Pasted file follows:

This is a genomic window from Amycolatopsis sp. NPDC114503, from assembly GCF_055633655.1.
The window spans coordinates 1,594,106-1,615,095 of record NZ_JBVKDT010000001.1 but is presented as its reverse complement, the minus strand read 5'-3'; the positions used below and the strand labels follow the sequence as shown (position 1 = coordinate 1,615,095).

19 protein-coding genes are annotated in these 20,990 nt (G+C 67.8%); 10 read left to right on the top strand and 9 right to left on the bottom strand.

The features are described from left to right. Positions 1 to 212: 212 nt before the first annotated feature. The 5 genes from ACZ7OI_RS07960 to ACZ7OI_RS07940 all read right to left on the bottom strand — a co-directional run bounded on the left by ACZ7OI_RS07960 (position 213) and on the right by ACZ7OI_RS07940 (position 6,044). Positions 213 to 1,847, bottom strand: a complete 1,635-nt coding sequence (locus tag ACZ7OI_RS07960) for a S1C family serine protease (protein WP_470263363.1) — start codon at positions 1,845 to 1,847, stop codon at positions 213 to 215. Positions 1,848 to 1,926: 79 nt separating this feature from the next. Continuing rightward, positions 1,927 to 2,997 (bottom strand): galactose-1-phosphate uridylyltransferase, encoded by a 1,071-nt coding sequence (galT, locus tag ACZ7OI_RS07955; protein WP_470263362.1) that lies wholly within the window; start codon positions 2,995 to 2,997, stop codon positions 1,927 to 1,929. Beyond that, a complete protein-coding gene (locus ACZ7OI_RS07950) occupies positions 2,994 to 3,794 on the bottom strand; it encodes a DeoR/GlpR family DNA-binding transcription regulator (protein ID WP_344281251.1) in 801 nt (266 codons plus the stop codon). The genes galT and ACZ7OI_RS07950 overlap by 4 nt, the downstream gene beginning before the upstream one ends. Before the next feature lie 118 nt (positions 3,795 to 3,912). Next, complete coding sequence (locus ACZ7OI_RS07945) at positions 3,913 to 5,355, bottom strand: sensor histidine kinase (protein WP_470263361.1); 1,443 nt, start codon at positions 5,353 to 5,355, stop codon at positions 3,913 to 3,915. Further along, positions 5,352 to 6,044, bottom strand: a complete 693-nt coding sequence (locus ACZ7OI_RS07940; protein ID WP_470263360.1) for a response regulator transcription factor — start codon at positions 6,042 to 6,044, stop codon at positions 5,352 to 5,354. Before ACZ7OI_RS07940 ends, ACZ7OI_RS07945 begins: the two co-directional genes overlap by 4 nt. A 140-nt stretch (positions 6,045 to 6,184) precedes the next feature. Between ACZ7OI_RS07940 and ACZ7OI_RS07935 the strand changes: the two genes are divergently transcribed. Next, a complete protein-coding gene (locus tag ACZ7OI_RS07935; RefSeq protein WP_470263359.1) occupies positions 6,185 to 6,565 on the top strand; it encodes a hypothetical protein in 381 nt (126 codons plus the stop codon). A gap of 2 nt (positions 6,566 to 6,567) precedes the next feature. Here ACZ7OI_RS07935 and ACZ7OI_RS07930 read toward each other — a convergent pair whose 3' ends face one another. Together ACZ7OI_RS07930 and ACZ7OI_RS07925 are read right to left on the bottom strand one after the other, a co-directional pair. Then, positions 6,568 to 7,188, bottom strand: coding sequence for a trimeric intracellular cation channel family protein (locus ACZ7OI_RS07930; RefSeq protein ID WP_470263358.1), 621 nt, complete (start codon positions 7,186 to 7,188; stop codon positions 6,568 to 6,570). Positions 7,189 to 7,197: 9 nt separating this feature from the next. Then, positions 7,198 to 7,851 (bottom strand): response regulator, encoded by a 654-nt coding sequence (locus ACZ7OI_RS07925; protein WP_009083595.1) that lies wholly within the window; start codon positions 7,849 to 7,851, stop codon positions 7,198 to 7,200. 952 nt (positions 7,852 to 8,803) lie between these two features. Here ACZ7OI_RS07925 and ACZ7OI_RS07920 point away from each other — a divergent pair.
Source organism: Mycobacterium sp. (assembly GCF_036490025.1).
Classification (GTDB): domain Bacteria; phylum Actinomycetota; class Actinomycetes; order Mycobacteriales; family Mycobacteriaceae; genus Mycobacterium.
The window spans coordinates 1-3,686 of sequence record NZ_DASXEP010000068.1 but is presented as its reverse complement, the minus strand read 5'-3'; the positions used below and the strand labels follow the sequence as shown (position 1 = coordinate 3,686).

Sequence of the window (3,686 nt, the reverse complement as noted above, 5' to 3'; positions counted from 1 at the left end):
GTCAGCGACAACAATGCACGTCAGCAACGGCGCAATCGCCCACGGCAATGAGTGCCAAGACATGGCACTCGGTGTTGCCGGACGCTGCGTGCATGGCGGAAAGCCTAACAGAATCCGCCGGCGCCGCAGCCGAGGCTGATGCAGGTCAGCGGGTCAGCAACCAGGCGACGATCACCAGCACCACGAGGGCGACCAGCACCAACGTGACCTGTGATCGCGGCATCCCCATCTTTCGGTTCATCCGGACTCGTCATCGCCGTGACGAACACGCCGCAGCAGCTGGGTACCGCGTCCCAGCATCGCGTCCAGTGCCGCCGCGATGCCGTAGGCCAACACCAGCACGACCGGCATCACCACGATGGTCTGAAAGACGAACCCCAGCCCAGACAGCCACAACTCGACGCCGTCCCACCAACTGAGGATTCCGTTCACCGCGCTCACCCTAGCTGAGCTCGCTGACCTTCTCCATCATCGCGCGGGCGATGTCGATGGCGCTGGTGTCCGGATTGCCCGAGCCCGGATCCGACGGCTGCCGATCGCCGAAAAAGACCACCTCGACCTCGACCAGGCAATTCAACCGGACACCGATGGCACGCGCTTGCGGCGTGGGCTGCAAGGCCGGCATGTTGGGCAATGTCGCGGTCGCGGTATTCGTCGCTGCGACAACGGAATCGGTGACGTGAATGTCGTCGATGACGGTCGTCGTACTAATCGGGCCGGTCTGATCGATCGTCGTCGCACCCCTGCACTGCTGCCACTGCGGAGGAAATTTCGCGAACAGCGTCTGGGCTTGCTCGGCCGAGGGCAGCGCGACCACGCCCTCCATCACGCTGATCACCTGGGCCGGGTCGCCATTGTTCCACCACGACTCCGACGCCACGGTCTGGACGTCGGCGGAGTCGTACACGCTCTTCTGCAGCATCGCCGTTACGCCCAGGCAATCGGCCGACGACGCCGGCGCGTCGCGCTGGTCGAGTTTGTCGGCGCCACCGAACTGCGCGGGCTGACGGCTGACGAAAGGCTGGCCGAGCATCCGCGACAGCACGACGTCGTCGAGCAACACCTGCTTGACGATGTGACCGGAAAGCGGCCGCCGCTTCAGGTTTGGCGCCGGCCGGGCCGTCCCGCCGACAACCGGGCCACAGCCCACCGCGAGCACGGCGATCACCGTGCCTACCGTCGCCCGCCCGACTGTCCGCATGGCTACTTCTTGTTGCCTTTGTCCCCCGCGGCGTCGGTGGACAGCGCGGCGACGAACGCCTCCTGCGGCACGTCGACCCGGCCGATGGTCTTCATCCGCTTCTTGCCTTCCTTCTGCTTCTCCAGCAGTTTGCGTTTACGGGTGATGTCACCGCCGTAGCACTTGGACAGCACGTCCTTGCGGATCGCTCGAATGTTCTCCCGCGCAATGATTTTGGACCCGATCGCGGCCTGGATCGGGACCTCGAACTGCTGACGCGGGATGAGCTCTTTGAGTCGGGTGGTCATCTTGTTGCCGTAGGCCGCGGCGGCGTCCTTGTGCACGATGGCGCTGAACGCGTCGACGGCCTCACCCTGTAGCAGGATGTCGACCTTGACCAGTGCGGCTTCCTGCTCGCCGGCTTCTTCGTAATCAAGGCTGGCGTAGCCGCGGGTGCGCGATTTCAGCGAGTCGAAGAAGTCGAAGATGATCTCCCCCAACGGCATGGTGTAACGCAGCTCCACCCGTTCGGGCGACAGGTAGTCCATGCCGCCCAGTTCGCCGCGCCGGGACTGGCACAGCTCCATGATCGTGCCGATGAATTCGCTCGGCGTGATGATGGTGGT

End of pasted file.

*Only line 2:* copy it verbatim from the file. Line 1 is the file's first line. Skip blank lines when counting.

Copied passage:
The window spans coordinates 1,594,106-1,615,095 of record NZ_JBVKDT010000001.1 but is presented as its reverse complement, the minus strand read 5'-3'; the positions used below and the strand labels follow the sequence as shown (position 1 = coordinate 1,615,095).